Scottish cost regulators are allowing routine use of a combination of Bristol-Myers Squibb's Opdivo and Yervoy for first-line treatment of patients with advanced melanoma on the National Health Service.

The endorsement was based on data from the Phase III Checkmate-067 study - which also underpinned EU approval of the Opdivo (nivolumab)/Yervoy (ipilimumab) regimen in May - showing a median progression-free survival of 11.5 months versus 6.9 months for Opdivo and 2.9 months for Yervoy.

On the downside, the SMC also issued guidance which will deny Scottish NHS patients with previously treated advanced kidney cancer the option of treatment with Opdivo.

The submission for kidney cancer included data from a pivotal Phase III trial showing that patients who received the drug as a second-line treatment lived an average of 5.4 months longer than those treated with a current standard therapy (everolimus), BMS said. But the SMC took the position that the the firm's justification of the treatment's cost in relation to its health benefits was not sufficient and that it failed to present a sufficiently robust economic analysis to gain acceptance.

Elsewhere, AstraZeneca's Lynparza (olaparib) was accepted to treat a rare type of incurable ovarian cancer, after having been considered through the SMC's Patient and Clinician Engagement (PACE) process, which is used for medicines that treat end of life and very rare conditions.

Specifically, the drug can be used for the maintenance treatment of adult patients with platinum-sensitive relapsed BRCA-mutated (germline and/or somatic) high grade serous epithelial ovarian, fallopian tube, or primary peritoneal cancer who are in response (complete response or partial response) to platinum-based chemotherapy.

Lynparza is the first maintenance treatment for ovarian cancer, delaying time to chemotherapy and potentially offering increased survival benefits and, as an oral treatment, also reduces the number of hospital visits for women, the SMC noted.

Gilead's Epclusa (sofosbuvir/velpatasvir) can now be funded on NHS Scotland to combat a particular type of hepatitis C, genotype 3, the most difficult strain to treat.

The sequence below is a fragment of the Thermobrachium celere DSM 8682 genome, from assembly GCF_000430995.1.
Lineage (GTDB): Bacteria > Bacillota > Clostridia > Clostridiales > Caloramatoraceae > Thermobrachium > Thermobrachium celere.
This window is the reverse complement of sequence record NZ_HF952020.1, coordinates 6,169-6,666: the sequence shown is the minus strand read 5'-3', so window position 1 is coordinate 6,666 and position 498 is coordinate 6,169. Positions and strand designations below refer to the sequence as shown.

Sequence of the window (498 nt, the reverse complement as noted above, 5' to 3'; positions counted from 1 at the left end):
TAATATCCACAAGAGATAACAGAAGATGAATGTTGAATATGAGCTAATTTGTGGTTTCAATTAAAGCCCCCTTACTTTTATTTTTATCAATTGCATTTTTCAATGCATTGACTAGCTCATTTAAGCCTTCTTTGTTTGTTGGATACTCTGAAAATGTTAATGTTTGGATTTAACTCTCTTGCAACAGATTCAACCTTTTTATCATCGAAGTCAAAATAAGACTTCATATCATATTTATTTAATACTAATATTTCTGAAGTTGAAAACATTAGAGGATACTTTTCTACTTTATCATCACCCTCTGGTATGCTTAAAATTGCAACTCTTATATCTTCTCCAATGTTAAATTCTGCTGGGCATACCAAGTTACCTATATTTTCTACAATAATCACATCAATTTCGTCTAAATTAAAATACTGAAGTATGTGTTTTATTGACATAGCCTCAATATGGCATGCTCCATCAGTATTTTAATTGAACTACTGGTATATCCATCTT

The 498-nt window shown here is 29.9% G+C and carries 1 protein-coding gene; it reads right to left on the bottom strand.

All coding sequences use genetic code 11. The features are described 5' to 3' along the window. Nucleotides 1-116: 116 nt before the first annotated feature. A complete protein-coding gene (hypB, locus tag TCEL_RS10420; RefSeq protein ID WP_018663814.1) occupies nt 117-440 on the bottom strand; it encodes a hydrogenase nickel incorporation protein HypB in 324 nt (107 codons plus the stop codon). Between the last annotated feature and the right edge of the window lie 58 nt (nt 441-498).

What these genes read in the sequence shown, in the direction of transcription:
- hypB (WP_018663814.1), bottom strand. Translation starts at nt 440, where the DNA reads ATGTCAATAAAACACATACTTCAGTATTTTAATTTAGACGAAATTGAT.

The therapy is a once-daily, fixed-dose combination of the nucleotide analog polymerase inhibitor sofosbuvir (SOF/VEL; approved as Sovaldi) and the pan-genotypic NS5A inhibitor velpatasvir, and the first all-oral, single tablet regimen cleared for the treatment of adults with genotype 1-6 chronic HCV.

As an oral treatment, fewer hospital visits are needed with less disruption to daily life. It has a more tolerable side effect profile than some other treatment options and, in addition, it offers the opportunity of a cure in a shorter treatment period.

Amicus' Galafold (migalastat) has been endorsed as a treatment for the rare, inherited condition Fabry disease.

Current treatment is through enzyme replacement therapy, administered via intravenous infusion, which can affect patients' work and social life. Galafold is a self-administered oral, small molecule drug, which can help patients better manage their condition while improving their ability to carry on with day to day life, the regulator noted.

Also accepted was Kora Healthcare's Fluomizin (dequalinium) for the treatment of bacterial vaginosis, a condition in which the balance of bacteria inside the vagina becomes disrupted, usually causing an abnormal discharge.

On the downside, the SMC rejected Biogen Idec's Fampyra (fampridine) for the improvement of walking in adult patients with multiple sclerosis (MS) with walking disability.

The Committee was unable to recommend the drug because the overall health benefits of the medicine were not sufficient to justify its cost to the NHS, the cost watchdog explained.